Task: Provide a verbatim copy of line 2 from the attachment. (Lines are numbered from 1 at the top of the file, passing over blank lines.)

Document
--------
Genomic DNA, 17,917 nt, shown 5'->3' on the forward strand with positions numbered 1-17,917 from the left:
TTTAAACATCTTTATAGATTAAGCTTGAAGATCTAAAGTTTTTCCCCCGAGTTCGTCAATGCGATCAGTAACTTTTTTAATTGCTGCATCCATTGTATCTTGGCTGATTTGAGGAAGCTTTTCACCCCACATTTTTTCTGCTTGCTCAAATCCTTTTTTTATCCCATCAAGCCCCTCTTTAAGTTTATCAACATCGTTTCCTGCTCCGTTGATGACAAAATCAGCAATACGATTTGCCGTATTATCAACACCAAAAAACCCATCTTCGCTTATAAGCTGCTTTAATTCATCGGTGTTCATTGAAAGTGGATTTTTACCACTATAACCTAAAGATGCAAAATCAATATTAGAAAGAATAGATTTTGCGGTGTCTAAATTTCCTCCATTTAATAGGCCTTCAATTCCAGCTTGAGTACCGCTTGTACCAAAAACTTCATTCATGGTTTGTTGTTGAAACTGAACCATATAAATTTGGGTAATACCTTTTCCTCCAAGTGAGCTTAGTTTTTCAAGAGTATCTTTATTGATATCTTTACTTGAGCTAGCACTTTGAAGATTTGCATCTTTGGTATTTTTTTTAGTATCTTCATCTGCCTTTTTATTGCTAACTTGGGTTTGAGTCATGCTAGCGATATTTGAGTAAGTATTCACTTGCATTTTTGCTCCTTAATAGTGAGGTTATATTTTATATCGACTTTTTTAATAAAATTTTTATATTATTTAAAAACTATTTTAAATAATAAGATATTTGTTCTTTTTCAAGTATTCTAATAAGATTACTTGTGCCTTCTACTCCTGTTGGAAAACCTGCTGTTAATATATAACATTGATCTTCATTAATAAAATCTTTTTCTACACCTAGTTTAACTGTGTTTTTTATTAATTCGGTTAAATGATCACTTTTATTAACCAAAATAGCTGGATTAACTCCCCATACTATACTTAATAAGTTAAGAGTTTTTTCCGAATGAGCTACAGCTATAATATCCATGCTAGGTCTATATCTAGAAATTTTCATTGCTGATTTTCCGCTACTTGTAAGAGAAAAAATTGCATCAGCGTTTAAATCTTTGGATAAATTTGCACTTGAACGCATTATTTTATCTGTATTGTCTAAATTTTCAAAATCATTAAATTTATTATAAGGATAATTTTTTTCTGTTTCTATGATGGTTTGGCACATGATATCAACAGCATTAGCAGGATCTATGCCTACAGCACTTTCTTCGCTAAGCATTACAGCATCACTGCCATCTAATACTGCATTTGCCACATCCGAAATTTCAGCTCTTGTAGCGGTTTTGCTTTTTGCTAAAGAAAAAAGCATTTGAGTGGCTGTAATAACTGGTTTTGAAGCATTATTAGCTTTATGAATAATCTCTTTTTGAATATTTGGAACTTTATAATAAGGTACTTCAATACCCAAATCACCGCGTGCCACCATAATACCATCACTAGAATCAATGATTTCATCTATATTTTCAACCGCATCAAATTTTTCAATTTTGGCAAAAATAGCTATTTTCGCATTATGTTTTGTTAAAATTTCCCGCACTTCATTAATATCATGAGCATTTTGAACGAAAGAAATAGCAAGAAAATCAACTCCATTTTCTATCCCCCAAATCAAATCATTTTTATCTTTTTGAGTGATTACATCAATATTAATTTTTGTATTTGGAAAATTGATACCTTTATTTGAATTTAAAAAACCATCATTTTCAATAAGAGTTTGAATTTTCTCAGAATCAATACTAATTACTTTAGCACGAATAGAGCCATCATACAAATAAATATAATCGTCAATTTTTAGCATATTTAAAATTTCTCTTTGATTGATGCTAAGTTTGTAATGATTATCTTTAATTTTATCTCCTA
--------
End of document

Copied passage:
TTTAAACATCTTTATAGATTAAGCTTGAAGATCTAAAGTTTTTCCCCCGAGTTCGTCAATGCGATCAGTAACTTTTTTAATTGCTGCATCCATTGTATCTTGGCTGATTTGAGGAAGCTTTTCACCCCACATTTTTTCTGCTTGCTCAAATCCTTTTTTTATCCCATCAAGCCCCTCTTTAAGTTTATCAACATCGTTTCCTGCTCCGTTGATGACAAAATCAGCAATACGATTTGCCGTATTATCAACACCAAAAAACCCATCTTCGCTTATAAGCTGCTTTAATTCATCGGTGTTCATTGAAAGTGGATTTTTACCACTATAACCTAAAGATGCAAAATCAATATTAGAAAGAATAGATTTTGCGGTGTCTAAATTTCCTCCATTTAATAGGCCTTCAATTCCAGCTTGAGTACCGCTTGTACCAAAAACTTCATTCATGGTTTGTTGTTGAAACTGAACCATATAAATTTGGGTAATACCTTTTCCTCCAAGTGAGCTTAGTTTTTCAAGAGTATCTTTATTGATATCTTTACTTGAGCTAGCACTTTGAAGATTTGCATCTTTGGTATTTTTTTTAGTATCTTCATCTGCCTTTTTATTGCTAACTTGGGTTTGAGTCATGCTAGCGATATTTGAGTAAGTATTCACTTGCATTTTTGCTCCTTAATAGTGAGGTTATATTTTATATCGACTTTTTTAATAAAATTTTTATATTATTTAAAAACTATTTTAAATAATAAGATATTTGTTCTTTTTCAAGTATTCTAATAAGATTACTTGTGCCTTCTACTCCTGTTGGAAAACCTGCTGTTAATATATAACATTGATCTTCATTAATAAAATCTTTTTCTACACCTAGTTTAACTGTGTTTTTTATTAATTCGGTTAAATGATCACTTTTATTAACCAAAATAGCTGGATTAACTCCCCATACTATACTTAATAAGTTAAGAGTTTTTTCCGAATGAGCTACAGCTATAATATCCATGCTAGGTCTATATCTAGAAATTTTCATTGCTGATTTTCCGCTACTTGTAAGAGAAAAAATTGCATCAGCGTTTAAATCTTTGGATAAATTTGCACTTGAACGCATTATTTTATCTGTATTGTCTAAATTTTCAAAATCATTAAATTTATTATAAGGATAATTTTTTTCTGTTTCTATGATGGTTTGGCACATGATATCAACAGCATTAGCAGGATCTATGCCTACAGCACTTTCTTCGCTAAGCATTACAGCATCACTGCCATCTAATACTGCATTTGCCACATCCGAAATTTCAGCTCTTGTAGCGGTTTTGCTTTTTGCTAAAGAAAAAAGCATTTGAGTGGCTGTAATAACTGGTTTTGAAGCATTATTAGCTTTATGAATAATCTCTTTTTGAATATTTGGAACTTTATAATAAGGTACTTCAATACCCAAATCACCGCGTGCCACCATAATACCATCACTAGAATCAATGATTTCATCTATATTTTCAACCGCATCAAATTTTTCAATTTTGGCAAAAATAGCTATTTTCGCATTATGTTTTGTTAAAATTTCCCGCACTTCATTAATATCATGAGCATTTTGAACGAAAGAAATAGCAAGAAAATCAACTCCATTTTCTATCCCCCAAATCAAATCATTTTTATCTTTTTGAGTGATTACATCAATATTAATTTTTGTATTTGGAAAATTGATACCTTTATTTGAATTTAAAAAACCATCATTTTCAATAAGAGTTTGAATTTTCTCAGAATCAATACTAATTACTTTAGCACGAATAGAGCCATCATACAAATAAATATAATCGTCAATTTTTAGCATATTTAAAATTTCTCTTTGATTGATGCTAAGTTTGTAATGATTATCTTTAATTTTATCTCCTA